Canada is under assault on two fronts from its mighty neighbour to the south, say local media and entertainment industry gurus.
On the one hand, advertisers and producers here are fighting a losing battle to maintain Canadian content (Cancon) in the traditional media.
On the other, in the digital media arena, U.S-based Internet service providers and online entertainment forums are spiriting away local viewership and advertising dollars.
“We’re facing an onslaught of U.S.-made content,” cautioned Alan Sawyer, principal consultant at Two Solitudes Consulting, a Toronto-based firm specializing in multimedia and interactive media consulting.
Sawyer spoke at Interactive Ontario’s iLunch panel discussion on The Future of Screens.
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“If you look at alternative distribution channels being viewed by Canadians, you’ll find their infrastructures are all American owned,” noted Sawyer.
“Twitter, Facebook, MySpace, Amazon, Apple’s iTunes and Google are all vital social media distribution channels — and none of them are owned by Canadians.”
What we’re witnessing is a flight of Canadian corporate ad dollars to American social sites and ISPs — as that’s where the bulk of viewers are.
Sawyer rued that the influx of American online content is emasculating struggling Canadian artists and producers, who are already battling much stronger competition in established media channels, such as television and the print media.
Canada needs a national digital strategy that will put our content front and centre, the marketing expert said.
“At the moment, the Americans are gatekeepers of content. We have to put Canadian content into our digital strategy if we want to obtain autonomy and survive.”
For the past 50 years local content producers have been protected by the government’s Cacon requirements for material broadcast in Candadian stations, noted Brady Gilchrist, president and founder of Admodo, a marketing company specializing in social media.
Shortly after the Internet hit the mainstream in 1992, Gilchrist said, the nature of broadcasting and marketing changed.
“Traditional broadcasting was about the container – television, radio or print. Today it’s about content and people who want to get it wherever they are.”
Part of the problem in trying to control foreign content, he said, is that social networks and online broadcasters aren’t broadcasting into Canada. “Instead, Canadians viewers are reaching out for the content through the Internet.”
One solution would be to offer funding assistance to Canadian online producers, said Stephane Cardin, vice-president for policy and stakeholder relations for the Canadian Television Fund. http://www.ctf-fct.ca/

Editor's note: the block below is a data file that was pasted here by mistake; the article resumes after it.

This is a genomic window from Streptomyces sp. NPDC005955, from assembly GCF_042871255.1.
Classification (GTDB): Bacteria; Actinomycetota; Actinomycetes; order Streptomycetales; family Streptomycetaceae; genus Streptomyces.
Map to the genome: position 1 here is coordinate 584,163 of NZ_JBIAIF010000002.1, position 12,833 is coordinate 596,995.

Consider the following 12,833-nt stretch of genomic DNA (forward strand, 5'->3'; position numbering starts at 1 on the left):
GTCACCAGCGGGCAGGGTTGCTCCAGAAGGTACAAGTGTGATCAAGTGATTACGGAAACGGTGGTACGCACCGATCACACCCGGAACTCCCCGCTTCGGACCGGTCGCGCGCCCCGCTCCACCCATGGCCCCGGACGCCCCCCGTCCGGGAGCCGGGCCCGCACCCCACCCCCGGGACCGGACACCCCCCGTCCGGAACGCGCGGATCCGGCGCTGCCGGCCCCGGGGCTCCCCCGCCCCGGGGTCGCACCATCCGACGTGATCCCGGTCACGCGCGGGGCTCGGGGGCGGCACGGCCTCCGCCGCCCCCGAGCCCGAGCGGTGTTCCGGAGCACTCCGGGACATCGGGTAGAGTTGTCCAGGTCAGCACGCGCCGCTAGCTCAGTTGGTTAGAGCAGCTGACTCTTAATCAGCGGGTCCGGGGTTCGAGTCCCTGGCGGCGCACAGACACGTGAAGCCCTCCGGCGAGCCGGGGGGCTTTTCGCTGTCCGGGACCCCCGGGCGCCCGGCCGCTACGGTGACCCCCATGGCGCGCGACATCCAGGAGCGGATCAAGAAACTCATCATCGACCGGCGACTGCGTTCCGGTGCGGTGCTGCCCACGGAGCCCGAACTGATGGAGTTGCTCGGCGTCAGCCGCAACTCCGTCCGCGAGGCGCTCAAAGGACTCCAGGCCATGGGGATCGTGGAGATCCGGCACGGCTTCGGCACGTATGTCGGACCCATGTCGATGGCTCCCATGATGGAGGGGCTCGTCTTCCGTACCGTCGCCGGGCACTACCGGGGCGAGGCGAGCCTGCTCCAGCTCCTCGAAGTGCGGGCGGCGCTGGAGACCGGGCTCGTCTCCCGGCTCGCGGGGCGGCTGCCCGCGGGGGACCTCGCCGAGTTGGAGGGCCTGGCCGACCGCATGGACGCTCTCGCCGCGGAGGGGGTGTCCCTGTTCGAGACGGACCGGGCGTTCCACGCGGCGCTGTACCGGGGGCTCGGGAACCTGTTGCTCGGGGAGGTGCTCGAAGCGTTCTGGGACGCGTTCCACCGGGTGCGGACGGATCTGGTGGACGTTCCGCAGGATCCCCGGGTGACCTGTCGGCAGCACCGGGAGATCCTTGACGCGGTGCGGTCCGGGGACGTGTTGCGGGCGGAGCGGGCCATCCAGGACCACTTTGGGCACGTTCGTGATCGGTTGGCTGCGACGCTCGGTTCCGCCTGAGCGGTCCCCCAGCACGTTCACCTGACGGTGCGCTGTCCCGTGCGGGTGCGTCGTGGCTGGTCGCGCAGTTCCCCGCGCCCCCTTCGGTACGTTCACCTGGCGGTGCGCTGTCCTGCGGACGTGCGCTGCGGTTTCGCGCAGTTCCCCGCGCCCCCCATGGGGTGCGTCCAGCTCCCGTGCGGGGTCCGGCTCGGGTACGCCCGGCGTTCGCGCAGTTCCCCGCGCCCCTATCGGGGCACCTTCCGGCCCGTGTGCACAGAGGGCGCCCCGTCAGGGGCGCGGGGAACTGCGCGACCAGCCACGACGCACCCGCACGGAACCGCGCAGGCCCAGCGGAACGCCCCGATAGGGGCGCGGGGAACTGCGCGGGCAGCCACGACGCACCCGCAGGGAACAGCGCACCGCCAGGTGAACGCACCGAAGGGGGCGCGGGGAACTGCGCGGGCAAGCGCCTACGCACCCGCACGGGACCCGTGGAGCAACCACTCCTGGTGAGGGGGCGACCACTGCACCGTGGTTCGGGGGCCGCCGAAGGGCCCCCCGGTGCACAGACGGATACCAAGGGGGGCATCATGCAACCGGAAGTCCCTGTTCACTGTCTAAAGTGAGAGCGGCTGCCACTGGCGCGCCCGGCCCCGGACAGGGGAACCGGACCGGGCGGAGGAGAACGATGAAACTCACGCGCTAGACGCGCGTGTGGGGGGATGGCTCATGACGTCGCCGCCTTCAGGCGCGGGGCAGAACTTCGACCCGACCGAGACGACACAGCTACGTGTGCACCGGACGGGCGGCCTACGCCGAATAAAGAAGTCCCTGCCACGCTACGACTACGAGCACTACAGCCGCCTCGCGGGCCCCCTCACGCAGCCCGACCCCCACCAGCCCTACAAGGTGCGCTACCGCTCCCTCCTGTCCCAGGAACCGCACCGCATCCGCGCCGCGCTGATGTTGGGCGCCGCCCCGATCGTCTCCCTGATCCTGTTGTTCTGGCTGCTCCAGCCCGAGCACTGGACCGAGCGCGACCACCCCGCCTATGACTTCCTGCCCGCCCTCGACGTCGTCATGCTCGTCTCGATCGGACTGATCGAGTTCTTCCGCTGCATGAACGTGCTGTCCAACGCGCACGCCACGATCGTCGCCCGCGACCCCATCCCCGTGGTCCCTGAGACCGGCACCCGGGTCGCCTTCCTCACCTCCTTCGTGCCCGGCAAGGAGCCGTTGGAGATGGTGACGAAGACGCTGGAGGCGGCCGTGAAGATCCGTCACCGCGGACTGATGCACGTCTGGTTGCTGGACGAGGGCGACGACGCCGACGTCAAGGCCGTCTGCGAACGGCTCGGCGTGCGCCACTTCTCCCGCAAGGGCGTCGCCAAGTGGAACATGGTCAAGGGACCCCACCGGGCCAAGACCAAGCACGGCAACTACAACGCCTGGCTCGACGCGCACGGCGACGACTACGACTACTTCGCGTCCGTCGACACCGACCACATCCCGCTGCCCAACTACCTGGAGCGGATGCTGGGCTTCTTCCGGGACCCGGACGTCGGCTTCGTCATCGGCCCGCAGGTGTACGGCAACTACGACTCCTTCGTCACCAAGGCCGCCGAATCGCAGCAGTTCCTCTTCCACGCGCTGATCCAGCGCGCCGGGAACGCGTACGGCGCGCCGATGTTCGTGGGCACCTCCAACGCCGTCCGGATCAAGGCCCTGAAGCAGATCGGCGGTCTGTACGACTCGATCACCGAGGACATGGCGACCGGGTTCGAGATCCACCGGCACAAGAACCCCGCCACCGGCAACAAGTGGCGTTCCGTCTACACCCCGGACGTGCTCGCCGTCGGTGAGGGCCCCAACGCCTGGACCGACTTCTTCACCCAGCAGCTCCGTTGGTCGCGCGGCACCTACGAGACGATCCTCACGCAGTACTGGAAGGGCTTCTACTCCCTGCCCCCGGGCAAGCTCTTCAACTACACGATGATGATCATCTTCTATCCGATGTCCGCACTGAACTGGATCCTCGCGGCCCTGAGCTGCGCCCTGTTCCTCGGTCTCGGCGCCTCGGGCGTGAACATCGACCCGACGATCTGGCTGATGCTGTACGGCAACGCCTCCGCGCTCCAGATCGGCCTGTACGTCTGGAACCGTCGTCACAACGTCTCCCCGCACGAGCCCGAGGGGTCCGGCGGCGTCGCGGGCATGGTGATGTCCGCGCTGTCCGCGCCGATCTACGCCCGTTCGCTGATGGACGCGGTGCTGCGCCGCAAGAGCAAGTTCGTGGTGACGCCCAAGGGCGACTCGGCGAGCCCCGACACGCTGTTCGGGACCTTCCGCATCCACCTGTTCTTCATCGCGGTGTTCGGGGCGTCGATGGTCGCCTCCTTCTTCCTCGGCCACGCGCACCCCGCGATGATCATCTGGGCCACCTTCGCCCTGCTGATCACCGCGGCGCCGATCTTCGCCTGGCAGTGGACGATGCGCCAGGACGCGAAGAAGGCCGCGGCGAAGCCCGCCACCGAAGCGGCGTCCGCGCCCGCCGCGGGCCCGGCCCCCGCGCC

He said the government is thinking of providing two streams of assistance: one for companies producing for the traditional media and another for those creating digital media content.
For example, proposed Ontario tax credits are expected to help local game developers compete with their international counterparts.
Online social media has had a profound impact on traditional media and is forcing the industry to change its delivery and revenue models, according to Ivor Tossell, a columnist who writes on the online culture for the Globe and Mail newspaper.
The last five years, he said, have been glory days for media consumers. “There’s never been such a wide choice of content and ways of consuming it.”
Apart from offering Web versions of their product, newspapers are also experimenting with obtaining revenue from online publishing. For instance the New York Times recently started charging for its content.
“I think we’re heading towards a pick-and-pay universe where consumers only pay for the piece of content that they want to consume,” Tossell said.
While some Canadian media outfits are struggling to get a handle on the digital and social media trend,Corus Entertainment Inc. a Canadian media company that focuses on children’s TV programs, has been successful in the online channel.
The company also exemplifies how Canadian content can be a big hit abroad.
“Our Canada-made children shows have been very popular in Europe and Asia,” said Caitlin O’Donovan, director of Kids Interactive at Corus TV.
To provide a richer experience to its young viewers, O’Donovan said, Corus also cultivates an engaging online presence for its children and youth programs.
“We want our shows to be available on all the screens that matter to our audience — whether it’s TV, an X-Box, a computer, or a mobile device.”
She believes “micro payments” will be crucial for allowing producers and broadcasters to thrive in the new online world.
Many companies have tried to make money from online advertising and subscription models, O’Donavan noted, but only a few have succeeded.
She said micro-payments allow consumers a greater deal of convenience and flexibility. “Imagine you’re at a Web site and want to purchase a product or a show. You just click on that item and pay it through a universal payment account like PayPal and the transaction is done
She predicts micro payments will revolutionize distribution of media and other goods and services on the Web.